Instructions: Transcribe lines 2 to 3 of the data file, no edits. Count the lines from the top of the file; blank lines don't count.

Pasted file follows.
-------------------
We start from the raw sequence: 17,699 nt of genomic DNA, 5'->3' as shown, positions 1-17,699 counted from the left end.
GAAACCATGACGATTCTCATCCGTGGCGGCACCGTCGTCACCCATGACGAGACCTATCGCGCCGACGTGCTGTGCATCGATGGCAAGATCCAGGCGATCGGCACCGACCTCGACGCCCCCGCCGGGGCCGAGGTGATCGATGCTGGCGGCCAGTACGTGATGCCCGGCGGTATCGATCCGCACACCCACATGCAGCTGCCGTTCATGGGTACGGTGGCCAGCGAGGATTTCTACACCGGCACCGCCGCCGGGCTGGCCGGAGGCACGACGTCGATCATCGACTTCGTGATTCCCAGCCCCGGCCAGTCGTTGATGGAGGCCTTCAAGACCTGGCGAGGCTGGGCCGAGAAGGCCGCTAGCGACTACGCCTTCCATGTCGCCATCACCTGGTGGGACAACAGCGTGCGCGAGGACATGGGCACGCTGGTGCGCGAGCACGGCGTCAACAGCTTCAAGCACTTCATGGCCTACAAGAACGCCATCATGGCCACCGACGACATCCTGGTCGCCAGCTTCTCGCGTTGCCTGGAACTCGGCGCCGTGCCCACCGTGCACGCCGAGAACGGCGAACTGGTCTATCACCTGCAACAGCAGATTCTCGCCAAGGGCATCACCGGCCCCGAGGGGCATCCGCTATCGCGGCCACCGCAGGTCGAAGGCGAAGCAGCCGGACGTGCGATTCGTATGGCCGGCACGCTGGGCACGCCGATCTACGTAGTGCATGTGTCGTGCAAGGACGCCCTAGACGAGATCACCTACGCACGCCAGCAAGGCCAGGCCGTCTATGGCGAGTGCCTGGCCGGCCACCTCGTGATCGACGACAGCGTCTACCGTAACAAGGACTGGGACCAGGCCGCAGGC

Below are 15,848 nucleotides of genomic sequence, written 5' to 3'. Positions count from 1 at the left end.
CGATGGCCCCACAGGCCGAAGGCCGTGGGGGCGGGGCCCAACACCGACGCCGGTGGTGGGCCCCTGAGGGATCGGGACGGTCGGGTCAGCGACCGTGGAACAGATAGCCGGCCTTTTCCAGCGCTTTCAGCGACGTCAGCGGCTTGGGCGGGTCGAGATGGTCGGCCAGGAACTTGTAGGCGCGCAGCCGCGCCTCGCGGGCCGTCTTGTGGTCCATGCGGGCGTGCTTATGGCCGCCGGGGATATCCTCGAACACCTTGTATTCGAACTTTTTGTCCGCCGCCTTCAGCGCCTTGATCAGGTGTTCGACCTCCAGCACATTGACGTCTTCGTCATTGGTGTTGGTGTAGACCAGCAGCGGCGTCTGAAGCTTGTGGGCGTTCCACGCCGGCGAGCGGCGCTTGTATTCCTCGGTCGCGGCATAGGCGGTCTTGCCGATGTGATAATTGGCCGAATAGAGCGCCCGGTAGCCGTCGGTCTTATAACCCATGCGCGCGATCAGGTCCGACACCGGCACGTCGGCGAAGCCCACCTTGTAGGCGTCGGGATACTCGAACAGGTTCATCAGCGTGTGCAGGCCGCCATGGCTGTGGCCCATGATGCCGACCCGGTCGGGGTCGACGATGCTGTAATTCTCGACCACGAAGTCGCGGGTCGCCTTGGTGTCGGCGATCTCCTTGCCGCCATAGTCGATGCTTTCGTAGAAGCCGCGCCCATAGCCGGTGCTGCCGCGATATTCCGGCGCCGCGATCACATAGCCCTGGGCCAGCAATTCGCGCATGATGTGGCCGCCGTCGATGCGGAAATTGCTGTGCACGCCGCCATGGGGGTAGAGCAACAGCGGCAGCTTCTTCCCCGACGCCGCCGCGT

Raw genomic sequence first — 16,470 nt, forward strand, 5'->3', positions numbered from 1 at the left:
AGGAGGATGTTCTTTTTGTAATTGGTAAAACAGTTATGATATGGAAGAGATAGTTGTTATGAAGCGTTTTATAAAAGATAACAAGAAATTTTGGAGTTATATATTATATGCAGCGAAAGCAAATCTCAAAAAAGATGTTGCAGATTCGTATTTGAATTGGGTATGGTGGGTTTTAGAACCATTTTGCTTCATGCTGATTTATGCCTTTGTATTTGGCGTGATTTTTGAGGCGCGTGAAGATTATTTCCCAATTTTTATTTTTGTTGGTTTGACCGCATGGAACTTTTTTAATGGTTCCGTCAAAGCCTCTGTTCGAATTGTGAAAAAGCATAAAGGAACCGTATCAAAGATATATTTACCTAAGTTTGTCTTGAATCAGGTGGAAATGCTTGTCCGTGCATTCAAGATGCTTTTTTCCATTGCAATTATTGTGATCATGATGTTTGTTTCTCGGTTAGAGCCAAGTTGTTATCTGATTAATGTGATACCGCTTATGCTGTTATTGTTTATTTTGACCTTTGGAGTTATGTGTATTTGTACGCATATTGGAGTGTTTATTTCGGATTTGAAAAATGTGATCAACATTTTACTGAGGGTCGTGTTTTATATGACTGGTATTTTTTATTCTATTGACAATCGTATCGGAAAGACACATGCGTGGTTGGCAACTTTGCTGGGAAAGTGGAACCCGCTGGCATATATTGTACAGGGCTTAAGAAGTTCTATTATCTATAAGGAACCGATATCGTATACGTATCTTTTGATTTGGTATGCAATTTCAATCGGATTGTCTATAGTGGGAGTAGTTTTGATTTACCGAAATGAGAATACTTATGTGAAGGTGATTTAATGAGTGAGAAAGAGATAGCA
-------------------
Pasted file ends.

GAAACCATGACGATTCTCATCCGTGGCGGCACCGTCGTCACCCATGACGAGACCTATCGCGCCGACGTGCTGTGCATCGATGGCAAGATCCAGGCGATCGGCACCGACCTCGACGCCCCCGCCGGGGCCGAGGTGATCGATGCTGGCGGCCAGTACGTGATGCCCGGCGGTATCGATCCGCACACCCACATGCAGCTGCCGTTCATGGGTACGGTGGCCAGCGAGGATTTCTACACCGGCACCGCCGCCGGGCTGGCCGGAGGCACGACGTCGATCATCGACTTCGTGATTCCCAGCCCCGGCCAGTCGTTGATGGAGGCCTTCAAGACCTGGCGAGGCTGGGCCGAGAAGGCCGCTAGCGACTACGCCTTCCATGTCGCCATCACCTGGTGGGACAACAGCGTGCGCGAGGACATGGGCACGCTGGTGCGCGAGCACGGCGTCAACAGCTTCAAGCACTTCATGGCCTACAAGAACGCCATCATGGCCACCGACGACATCCTGGTCGCCAGCTTCTCGCGTTGCCTGGAACTCGGCGCCGTGCCCACCGTGCACGCCGAGAACGGCGAACTGGTCTATCACCTGCAACAGCAGATTCTCGCCAAGGGCATCACCGGCCCCGAGGGGCATCCGCTATCGCGGCCACCGCAGGTCGAAGGCGAAGCAGCCGGACGTGCGATTCGTATGGCCGGCACGCTGGGCACGCCGATCTACGTAGTGCATGTGTCGTGCAAGGACGCCCTAGACGAGATCACCTACGCACGCCAGCAAGGCCAGGCCGTCTATGGCGAGTGCCTGGCCGGCCACCTCGTGATCGACGACAGCGTCTACCGTAACAAGGACTGGGACCAGGCCGCAGGC

Below are 15,848 nucleotides of genomic sequence, written 5' to 3'. Positions count from 1 at the left end.